a Receiver operator characteristic (ROC) curve analysis by random forest analysis. Newborn males. n = 136 newborn males (n = 68 ASD and 68 TD). b 5-year-old males. n = 39 5-year-old males (n = 23 ASD and 16 TD). c Blood metabolome changes found in pre-ASD newborns are on the left. Changes found in 5-year-olds with ASD are on the right. Shared changes are shown at the intersection. *Changes found in males only. †Glutathione (GSH/GSSG) and Cysteine/Cystine redox ratios were not measured in this study. Developmental regulation of discriminating metabolites, d Phosphatidylinositol (PI) lipids, e Phosphatidyl ethanolamine (PE) lipids, f Bis(monoacylglycero)phosphate (BMP) lipids, g Ceramides, h Eicosanoids, i Glycolysis, j Bile acids. k Phosphatidylserine (PS) lipids, l Phosphatidylcholine (PC) lipids, m Sphingomyelins, n Purines, o Fatty acid oxidation and synthesis intermediates. Error bars indicate the z-score medians and interquartile ranges. Red arrows indicate metabolites that were low in pre-ASD newborns and increased in 5-year-olds with ASD. Blue arrows indicate metabolites that were increased in pre-ASD newborns and low in 5-year-olds with ASD. 5-mTHF 5’-methyltetrahydrofolate, 7-mGuo 7-methylguanosine, 7-mGua 7-methylguanine, 2-KB 2-ketobutyric acid, Gua guanine, dGMP deoxyguanosine monophosphate, AICAR 5-aminoimidazole-4-carboxamide ribonucleotide, PI phosphatidylinositol lipids, PS phosphatidyl serine lipids, PE phosphatidyl ethanolamine lipids, PC phosphatidyl choline lipids, BMP bis(monoacylglycero)phosphate lipids, IAA imidazole acetic acid, FAs fatty acids, R5P ribose-5-phosphate, SAM S-adenosyl methionine, SAH S-adenosylhomocysteine, 2-AG 2-arachidonylglycerol, N-OEA N-oleoylethanolamine, GM3(d18:1/18:1) is a monosialic, trihexosyl ganglioside, PG phosphatidylglyerol lipids. *p < 0.05, **p < 0.01, ***p < 0.001, ****p < 0.0001.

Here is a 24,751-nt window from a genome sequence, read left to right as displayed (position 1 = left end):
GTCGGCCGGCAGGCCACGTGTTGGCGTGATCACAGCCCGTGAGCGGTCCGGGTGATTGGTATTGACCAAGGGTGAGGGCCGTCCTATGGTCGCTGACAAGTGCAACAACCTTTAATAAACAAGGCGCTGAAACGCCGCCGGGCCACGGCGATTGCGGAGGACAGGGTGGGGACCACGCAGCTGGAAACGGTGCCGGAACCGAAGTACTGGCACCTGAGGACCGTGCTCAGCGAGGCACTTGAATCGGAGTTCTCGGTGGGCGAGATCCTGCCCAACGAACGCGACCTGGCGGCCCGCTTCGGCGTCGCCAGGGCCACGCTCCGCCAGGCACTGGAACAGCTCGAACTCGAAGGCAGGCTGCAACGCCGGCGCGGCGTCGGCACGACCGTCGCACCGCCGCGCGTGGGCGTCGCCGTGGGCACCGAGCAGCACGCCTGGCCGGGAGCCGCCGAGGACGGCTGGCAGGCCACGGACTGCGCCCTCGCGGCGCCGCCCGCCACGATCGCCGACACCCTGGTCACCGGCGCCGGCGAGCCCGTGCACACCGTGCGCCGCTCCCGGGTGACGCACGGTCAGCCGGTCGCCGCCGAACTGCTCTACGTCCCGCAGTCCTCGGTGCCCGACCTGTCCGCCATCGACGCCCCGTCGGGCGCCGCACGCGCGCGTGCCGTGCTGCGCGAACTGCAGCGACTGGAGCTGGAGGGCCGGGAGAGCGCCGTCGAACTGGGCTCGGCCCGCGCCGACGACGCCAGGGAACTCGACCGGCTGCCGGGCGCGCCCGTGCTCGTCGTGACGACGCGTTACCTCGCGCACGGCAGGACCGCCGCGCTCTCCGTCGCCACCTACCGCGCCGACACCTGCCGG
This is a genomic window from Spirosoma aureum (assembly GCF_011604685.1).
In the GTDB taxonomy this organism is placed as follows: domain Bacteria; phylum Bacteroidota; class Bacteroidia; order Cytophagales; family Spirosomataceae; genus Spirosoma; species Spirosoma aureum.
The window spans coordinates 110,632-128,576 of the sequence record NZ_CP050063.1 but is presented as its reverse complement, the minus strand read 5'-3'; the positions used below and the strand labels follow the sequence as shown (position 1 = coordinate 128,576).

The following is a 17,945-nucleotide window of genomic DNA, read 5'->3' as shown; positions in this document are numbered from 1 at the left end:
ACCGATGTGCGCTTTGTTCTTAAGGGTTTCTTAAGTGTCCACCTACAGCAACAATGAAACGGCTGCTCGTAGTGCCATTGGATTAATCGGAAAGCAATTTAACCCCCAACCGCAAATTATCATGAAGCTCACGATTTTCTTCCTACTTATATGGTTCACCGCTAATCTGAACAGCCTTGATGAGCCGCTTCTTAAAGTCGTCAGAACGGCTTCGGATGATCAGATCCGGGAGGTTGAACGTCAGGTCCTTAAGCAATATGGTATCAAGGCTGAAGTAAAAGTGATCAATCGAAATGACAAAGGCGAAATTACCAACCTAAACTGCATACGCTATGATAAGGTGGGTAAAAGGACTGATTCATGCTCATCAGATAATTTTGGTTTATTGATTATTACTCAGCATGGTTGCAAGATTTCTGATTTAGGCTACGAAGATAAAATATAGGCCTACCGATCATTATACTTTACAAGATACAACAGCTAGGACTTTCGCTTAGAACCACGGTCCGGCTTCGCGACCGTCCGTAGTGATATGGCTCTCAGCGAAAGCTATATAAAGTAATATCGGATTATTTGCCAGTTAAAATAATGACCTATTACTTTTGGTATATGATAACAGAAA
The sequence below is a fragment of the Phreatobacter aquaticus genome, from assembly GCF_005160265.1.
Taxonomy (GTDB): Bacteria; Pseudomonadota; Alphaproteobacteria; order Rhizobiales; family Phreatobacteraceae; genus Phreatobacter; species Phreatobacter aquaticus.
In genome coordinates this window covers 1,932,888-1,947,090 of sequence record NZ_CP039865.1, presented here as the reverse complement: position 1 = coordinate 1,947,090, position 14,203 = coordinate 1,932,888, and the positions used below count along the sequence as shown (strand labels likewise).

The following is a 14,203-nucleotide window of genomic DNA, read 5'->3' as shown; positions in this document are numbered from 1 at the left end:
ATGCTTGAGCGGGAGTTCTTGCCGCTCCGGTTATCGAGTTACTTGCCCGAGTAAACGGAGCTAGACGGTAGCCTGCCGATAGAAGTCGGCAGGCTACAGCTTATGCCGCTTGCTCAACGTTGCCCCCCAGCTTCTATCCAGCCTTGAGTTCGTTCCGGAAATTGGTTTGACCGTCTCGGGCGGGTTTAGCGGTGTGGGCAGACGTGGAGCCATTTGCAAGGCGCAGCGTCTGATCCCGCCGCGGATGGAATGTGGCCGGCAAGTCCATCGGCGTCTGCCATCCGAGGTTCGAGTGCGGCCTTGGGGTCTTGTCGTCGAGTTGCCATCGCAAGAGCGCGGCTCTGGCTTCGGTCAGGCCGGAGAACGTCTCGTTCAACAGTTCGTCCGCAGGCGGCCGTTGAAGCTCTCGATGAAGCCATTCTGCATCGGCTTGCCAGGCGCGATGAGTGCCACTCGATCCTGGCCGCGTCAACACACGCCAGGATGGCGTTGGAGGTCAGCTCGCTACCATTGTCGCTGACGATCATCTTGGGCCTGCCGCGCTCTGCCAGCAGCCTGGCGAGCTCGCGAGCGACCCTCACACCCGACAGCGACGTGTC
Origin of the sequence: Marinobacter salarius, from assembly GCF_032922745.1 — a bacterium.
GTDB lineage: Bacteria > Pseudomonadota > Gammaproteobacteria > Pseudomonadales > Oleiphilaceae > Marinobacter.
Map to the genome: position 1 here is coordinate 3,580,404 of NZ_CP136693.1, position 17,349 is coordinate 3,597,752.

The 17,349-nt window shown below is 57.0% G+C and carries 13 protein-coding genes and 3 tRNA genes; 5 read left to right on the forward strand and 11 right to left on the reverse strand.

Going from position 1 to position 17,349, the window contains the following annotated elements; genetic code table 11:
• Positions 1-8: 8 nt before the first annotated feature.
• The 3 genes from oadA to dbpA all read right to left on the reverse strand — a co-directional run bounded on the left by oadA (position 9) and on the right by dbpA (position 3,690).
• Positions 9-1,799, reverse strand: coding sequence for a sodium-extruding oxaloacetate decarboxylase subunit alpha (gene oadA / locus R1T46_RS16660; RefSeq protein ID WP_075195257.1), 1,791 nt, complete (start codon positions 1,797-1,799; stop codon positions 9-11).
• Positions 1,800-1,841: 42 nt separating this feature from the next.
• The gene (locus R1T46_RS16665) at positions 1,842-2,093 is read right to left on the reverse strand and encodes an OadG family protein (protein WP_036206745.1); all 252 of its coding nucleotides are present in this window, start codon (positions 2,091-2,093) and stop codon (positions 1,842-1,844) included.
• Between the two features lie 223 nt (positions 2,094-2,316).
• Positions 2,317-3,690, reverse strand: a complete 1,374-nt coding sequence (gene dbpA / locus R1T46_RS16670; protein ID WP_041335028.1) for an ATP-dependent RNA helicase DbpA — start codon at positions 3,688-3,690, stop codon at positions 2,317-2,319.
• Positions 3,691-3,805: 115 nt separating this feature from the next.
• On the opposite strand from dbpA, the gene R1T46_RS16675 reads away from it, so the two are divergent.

Developmentally regulated metabolic changes

The z-scores of several important classes of metabolites that were significantly changed by VIP scores ≥1.5, were found to be changed in opposite directions in the newborn pre-ASD and 5-year-old ASD groups. The top 6 classes of metabolites that were changed in newborns were either increased or underwent a developmental reversal in 5-year-olds. These were PI, PE, and BMP (bis(monoacylglycero)phosphate) lipids, ceramides, eicosanoids, and products of glycolysis like lactate and glycerol-3-phosphate (Fig. 3d–i). The top 4 classes of molecules that were decreased with age in ASD compared to TD controls were bile acids, PS and PC lipids, and sphingomyelins (Fig. 3j–m). Notably, purines and fatty acid oxidation intermediates were not dysregulated as a group. However, individual purines like the mRNA capping purines 7-methylguanosine (7-mGuo) and 7-methylguanine (7-mGua, Fig. 3n), and the polyunsaturated long-chain acyl-carnitine linoleylcarnitine, were elevated in both groups, and L-carnitine was decreased in the 5-year-olds with ASD (Fig. 3o).

Metabolic network studies

We next explored how changes in the network of pair-wise correlations between metabolites might predict the chance of future ASD in newborns or provide new insights into the biology of ASD in 5-year-old children.